What Is Inclusive Excellence?

by Angela Richard-Eaglin, DNP, MSN, FNP-BC, CNE, FAANP, CDE

My Notes
  • Required.
Save Cancel
    Report mistake

    00:06 Now, we're going to move into the part of the series that covers inclusive excellence.

    00:10 What is it? Well, it's when you synthesize and operationalize diversity, equity, inclusion, and belonging in ways that it's a parent within a system so it becomes a part of the fabric of an institution or an organization and again, it's going to be continuous work. So, just remember that you will never have arrived completely so it requires evaluation, it requires doing climate analysis and just making sure that you're always on top of what people are feeling and what people need and depending on what organization that is, for instance in academia. You're going to get different cohorts of students from different backgrounds so you need to do reassessments as the people within the organization change as well as just like maybe a biannual organizations for people who remain in the organization and you need to make it an environment where people feel like they are able to come to you about anything and know that it's not going to be a lot of lip service that they're being heard. They know that you heard them when they see actions change and organizational behavioral change happen. What inclusive excellence is not is performative. I just mentioned that word. What is performance? You put all these words on a paper, we create all these vision and mission statements, we advertise things on the internet to attract people to our organizations and then we don't do anything that we say. Our actions are incongruent with our words. So that's definitely not inclusive excellence. And then it's not based on interest convergence.

    01:47 So, the concept of interest convergence was created by Derrick Bell who is a Harvard professor and this was from a long time ago. So you also have to think when we talk about reverting back to that cultural intelligence piece. When I said a lot of this is contextual, so back then what he meant that interest convergence was is that when it's in a world of when we're talking about race why people do things that are in the best interest of them not necessarily the cause so it might come across as performance. So it's like I may be hiring people from diverse backgrounds but I'm hiring them because that's what's trending and that's what's going to get me more business, not necessarily because I'm interested in inclusive excellence and promoting that. It's also not about checking boxes and I mentioned already it's not about words and it's not exclusively about metrics. Because who wants to feel like they weren’t hired into a space or admitted into a university based on their qualifications and that has absolutely nothing to do with race, ethnicity or any characteristics except your intellectual ability and whatever your professional goals are. So, every human, let's go back to the human because that's what that's about. When you're a human and you want to feel like you belong, you want to feel like you're in that space because you're being accepted not tolerated or not checking a box for metrics. So, getting into a little more detail about Bell's theory of interest convergence, I gave you an overview of what that is, but I want to make sure everybody understands what we're talking about. Back in the day, it meant that the rights of black people advance when they converge with the interest of white people. However, I like to revise and adapt definitions to make them more inclusive and relevant and contextual. So, an alternative for that is that in the space of DEIB, which is diversity, equity, inclusion, and belonging, interest convergence is when the rights of underrepresented and marginalized people only advance when they converge with the interest of people in positions of power.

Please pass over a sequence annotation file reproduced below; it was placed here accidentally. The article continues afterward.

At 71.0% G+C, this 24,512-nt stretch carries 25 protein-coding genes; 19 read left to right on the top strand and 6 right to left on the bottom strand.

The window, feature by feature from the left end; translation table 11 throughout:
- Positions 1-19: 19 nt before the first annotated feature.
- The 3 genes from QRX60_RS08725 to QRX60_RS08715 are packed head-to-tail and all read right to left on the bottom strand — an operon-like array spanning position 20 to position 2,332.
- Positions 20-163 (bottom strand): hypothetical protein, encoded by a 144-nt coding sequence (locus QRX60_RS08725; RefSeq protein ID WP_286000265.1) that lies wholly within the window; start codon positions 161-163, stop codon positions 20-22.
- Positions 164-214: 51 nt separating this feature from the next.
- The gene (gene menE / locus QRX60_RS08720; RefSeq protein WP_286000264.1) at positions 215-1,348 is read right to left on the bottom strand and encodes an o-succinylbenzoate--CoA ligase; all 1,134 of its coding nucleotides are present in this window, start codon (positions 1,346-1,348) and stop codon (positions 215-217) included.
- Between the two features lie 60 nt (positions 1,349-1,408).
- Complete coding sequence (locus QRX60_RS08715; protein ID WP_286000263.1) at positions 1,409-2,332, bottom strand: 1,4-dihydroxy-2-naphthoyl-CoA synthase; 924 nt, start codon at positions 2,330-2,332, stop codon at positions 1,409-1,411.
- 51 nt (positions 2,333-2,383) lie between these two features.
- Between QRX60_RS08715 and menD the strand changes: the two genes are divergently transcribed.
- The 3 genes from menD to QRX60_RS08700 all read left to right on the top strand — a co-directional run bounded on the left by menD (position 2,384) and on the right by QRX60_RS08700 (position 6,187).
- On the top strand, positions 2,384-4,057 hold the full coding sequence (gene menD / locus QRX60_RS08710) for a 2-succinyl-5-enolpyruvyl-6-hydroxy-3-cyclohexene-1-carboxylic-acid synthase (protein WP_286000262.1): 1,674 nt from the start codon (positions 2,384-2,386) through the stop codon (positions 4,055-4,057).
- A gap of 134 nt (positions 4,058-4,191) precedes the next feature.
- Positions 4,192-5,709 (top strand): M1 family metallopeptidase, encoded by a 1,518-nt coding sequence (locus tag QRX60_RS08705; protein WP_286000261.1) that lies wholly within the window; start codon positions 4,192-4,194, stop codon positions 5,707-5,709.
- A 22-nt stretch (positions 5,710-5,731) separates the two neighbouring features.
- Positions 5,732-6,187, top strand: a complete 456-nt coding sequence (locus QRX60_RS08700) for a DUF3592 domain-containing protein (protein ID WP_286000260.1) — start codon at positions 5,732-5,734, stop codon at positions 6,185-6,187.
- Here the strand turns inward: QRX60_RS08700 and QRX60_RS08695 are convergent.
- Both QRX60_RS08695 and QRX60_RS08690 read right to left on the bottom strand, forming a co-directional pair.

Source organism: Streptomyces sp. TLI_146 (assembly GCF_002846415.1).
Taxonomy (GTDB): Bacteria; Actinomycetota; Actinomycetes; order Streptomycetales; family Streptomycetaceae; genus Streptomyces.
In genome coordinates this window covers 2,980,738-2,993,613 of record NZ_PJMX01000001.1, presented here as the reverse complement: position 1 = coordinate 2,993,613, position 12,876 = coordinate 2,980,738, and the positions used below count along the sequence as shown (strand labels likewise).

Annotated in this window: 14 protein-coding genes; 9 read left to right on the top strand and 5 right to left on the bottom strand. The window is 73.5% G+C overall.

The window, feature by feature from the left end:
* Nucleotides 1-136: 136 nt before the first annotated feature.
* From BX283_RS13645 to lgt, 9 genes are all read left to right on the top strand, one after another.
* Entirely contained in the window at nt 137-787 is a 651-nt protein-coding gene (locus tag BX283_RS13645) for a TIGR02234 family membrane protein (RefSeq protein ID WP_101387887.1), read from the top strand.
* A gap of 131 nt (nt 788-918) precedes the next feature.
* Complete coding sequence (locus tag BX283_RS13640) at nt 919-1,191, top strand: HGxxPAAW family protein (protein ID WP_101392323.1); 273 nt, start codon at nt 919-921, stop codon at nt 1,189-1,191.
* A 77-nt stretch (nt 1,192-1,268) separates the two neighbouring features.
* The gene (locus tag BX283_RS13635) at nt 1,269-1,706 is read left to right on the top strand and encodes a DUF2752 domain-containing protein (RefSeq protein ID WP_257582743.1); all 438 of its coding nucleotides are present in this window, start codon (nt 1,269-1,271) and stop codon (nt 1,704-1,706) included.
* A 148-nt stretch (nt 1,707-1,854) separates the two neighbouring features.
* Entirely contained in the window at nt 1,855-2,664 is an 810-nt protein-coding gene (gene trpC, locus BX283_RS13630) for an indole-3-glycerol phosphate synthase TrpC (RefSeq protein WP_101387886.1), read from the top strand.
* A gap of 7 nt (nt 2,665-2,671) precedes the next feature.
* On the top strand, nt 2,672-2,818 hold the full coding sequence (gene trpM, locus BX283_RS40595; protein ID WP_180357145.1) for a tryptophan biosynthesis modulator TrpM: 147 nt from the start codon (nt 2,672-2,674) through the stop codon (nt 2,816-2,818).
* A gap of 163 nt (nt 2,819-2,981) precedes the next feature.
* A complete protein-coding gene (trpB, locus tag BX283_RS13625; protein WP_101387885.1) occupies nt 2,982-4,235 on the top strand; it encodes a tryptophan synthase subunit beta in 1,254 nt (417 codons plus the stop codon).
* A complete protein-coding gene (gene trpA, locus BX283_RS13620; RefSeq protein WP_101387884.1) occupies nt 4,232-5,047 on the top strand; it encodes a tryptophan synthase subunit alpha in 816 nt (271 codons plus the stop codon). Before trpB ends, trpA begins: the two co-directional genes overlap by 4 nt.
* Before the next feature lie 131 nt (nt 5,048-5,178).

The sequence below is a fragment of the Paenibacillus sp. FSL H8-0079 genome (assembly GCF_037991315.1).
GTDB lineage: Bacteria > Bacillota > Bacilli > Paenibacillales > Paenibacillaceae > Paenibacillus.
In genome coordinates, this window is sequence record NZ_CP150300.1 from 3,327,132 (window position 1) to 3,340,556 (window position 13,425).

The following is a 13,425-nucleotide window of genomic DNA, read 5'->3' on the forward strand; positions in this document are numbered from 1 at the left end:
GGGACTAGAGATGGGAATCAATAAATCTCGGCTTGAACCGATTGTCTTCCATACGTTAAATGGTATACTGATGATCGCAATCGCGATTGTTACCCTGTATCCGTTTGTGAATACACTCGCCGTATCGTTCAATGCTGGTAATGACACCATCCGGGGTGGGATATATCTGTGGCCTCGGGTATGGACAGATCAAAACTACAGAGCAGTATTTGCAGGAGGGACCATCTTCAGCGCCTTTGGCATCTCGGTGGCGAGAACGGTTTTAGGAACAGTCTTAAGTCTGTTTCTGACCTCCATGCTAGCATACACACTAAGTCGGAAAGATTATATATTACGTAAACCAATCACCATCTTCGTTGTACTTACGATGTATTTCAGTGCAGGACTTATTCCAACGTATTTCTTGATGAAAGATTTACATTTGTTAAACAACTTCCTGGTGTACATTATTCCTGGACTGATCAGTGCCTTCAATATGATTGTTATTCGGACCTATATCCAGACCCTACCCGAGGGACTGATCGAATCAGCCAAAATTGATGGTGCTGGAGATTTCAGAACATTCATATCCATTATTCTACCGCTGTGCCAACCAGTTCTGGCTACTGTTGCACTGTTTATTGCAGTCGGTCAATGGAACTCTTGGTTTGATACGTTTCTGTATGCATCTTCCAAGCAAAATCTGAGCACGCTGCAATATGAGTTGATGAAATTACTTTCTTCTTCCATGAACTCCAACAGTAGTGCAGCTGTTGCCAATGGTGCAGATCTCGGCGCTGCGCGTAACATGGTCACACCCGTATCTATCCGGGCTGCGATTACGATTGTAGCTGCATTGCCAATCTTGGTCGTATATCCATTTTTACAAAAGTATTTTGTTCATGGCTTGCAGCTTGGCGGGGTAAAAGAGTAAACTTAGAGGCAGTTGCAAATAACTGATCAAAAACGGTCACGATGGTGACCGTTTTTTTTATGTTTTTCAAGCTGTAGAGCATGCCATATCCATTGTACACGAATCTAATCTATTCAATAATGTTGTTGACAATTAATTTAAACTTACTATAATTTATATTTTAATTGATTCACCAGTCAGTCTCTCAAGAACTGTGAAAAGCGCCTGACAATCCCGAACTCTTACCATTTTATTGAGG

03:54 So see there, I didn't mention race or ethnicity at all. Now, I'm introducing that in the space of power. So think about power dynamics and how those impact relationships and can negatively impact inclusive excellence when we misuse power.

    04:11 So, in terms of institutions that have DEIB officers, we hire those. Again, we want to be, and you can be an advocate for that regardless of what your disciplinary role is but you want to advocate for advancing strategic plans for people who are in these dominant positions and try to advocate for not allowing comfort and fear to obstruct that transformative change process. And we'll talk about being an upstander later on in the series but this is kind of where it starts. So, in terms of leadership, you may not be in a formal leadership position but when you're in healthcare you're a leader regardless of the discipline. So thinking about how you can respectfully approach that to be a part of the change. And then a lesson until people are willing to allow reformative change to happen that transition to inclusive excellence can happen. So just remember, it feels so good to be a part of positive change.

    About the Lecture

    The lecture What Is Inclusive Excellence? by Angela Richard-Eaglin, DNP, MSN, FNP-BC, CNE, FAANP, CDE is from the course Cultural Intelligence.

    Author of lecture What Is Inclusive Excellence?

     Angela Richard-Eaglin, DNP, MSN, FNP-BC, CNE, FAANP, CDE

    Angela Richard-Eaglin, DNP, MSN, FNP-BC, CNE, FAANP, CDE

    Customer reviews

    5,0 of 5 stars
    5 Stars
    4 Stars
    3 Stars
    2 Stars
    1  Star